The Appeals Court found that under Article 10, Section 1 of the Eastern Shawnee Constitution the language was sufficient to satisfy the conditions and support the Eastern Shawnee Court of Indian Offense's jurisdiction and saw no reason not to follow it citing support in the case of Inyart v. Eastern Shawnee Board, et al, CIV-05-MOIP, March of 2006 in it's ruling. Article 10 Section 1 states: "Until such time as the Business Committee determines that the Tribe is financially or otherwise prepared to maintain a separate Tribal Court, the judicial authority of the Tribe shall be exercised by the Court of Indian Offenses. The jurisdiction of the Court of Indian Offenses shall include, but not limited to, criminal and civil jurisdiction, including settlement of tribal disputes and interpretation of this Constitution and tribal enactments."

Regarding the Business Committee's immunity from suit the Appeals Court ruled that, "...the problem with the Appellant's argument is it would render the Constitution's grant of jurisdiction to resolve tribal disputes meaningless." The court went on in it's decision stating, " ...The Eastern Shawnee Constitution explicitly states the Court is granted jurisdiction to resolve tribal disputes. We find this to be a sufficient waiver of immunity, as tribal disputes can only be created by and vis-a-vis tribal officials, branches and entities - the Respondents in this case."

The Appeals Court's ruling goes even further stating, "...the Record in this case points to acts taken in total disregard of the Eastern Shawnee Constitution and laws as well as rules of procedure adopted by the Business Committee. Individual business committee members who refuse to act in accordance with same are acting outside any authority granted to them and therefore lose their immunity."

After finding that the lower court had jurisdiction and that sovereign immunity is not an issue in the case, the Appeals Court addressed the challenge of the lower court's orders from April 28, May 12 and May 16. The Business Committee's referendum was declared invalid for three reasons: lack of 10 day Notice of Meeting, Posting and action taken pursuant to an incomplete agenda, and a conflict of interest by two of the voting committee members.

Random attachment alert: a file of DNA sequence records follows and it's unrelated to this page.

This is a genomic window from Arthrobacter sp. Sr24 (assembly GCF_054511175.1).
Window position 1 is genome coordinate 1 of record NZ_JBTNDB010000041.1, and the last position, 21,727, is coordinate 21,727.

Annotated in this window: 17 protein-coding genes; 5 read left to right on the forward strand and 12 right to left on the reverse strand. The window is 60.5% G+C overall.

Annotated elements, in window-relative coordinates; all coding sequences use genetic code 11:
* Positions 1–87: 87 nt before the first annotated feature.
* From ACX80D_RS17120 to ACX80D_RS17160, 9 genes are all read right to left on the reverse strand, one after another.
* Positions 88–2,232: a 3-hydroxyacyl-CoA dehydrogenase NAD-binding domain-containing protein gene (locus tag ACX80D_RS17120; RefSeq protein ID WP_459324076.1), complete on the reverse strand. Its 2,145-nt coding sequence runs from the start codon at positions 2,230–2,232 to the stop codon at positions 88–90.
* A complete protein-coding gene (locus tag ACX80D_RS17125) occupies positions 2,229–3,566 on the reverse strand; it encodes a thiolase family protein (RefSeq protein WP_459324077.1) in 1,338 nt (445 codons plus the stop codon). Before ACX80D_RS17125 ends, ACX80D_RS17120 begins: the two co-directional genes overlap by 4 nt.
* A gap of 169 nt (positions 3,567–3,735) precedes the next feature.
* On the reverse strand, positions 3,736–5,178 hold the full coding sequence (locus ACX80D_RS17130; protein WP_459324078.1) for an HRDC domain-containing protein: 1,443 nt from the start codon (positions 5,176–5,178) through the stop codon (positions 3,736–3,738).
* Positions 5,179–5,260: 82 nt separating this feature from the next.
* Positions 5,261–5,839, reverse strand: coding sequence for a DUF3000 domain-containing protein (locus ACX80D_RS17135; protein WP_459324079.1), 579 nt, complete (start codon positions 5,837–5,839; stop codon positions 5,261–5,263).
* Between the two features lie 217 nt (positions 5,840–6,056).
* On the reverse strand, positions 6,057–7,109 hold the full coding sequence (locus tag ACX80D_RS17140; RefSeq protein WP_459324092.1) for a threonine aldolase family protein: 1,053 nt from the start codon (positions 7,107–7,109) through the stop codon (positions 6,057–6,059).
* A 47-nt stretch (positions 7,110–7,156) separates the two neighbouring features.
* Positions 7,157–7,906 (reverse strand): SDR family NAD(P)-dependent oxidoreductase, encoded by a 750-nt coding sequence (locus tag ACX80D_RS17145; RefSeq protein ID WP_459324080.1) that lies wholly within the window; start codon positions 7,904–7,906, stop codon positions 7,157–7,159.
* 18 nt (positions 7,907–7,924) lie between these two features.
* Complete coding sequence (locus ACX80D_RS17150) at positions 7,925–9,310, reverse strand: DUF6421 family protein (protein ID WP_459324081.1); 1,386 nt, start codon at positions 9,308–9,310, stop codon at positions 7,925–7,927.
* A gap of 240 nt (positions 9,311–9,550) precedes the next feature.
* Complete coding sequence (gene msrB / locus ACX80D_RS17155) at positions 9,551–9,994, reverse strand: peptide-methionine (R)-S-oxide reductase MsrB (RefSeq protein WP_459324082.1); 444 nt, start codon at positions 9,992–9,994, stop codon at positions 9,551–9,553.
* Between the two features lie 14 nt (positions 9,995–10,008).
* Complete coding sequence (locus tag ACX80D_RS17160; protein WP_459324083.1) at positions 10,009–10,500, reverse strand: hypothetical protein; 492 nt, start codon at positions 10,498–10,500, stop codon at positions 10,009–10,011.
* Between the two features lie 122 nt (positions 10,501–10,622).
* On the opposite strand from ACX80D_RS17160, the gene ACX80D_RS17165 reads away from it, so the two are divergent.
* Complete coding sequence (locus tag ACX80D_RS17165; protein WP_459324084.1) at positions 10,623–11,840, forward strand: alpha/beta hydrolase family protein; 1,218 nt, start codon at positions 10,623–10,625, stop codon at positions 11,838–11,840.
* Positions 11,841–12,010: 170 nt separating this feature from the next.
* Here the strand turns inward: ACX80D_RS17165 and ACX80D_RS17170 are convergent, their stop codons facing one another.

The Appeals Court's ruling stated, "The lack of notice compliance is sufficient to render the meeting and all actions arising from it invalid. The call for a General Council vote on the referendum was null and void for failure to give notice of at least 10 days..."

The Appeals Court concluded it's ruling with "...it is incumbent on the Business Committee to properly follow the dictates of the constitution and law to properly place the referendum before the people. It is therefore ordered that the April 28, 2011 order of the Court of Indian Offenses is hereby affirmed. The orders of May 12 and May 16, 2011 are reversed to the extent there is no finding that the Business Committee members are in fact receiving compensation from the Eastern Shawnee Tribe other than its elected officials. The case is remanded back to the Trail Court for findings not inconsistent with this order."

Regarding the Indian Appeals Court's decision, Eastern Shawnee Chief Glenna Wallace said, "I will uphold whatever the court rules. Judge Wantland's ruling, in my opinion, is consistent with my interpretation of the of the Constitution. A lot of this has been because of different interpretations of the Eastern Shawnee's Constitution."

Jack Ross who serves on the Business Committee said of the decision,"At the advice of our attorney we have no comment at this time. We will be reviewing our options to determine what further action we will take in regards to this case."

The News-Record requested a statement from attorneys for both sides in the case, John Ghostbear and David Anderson and had not received any at press time.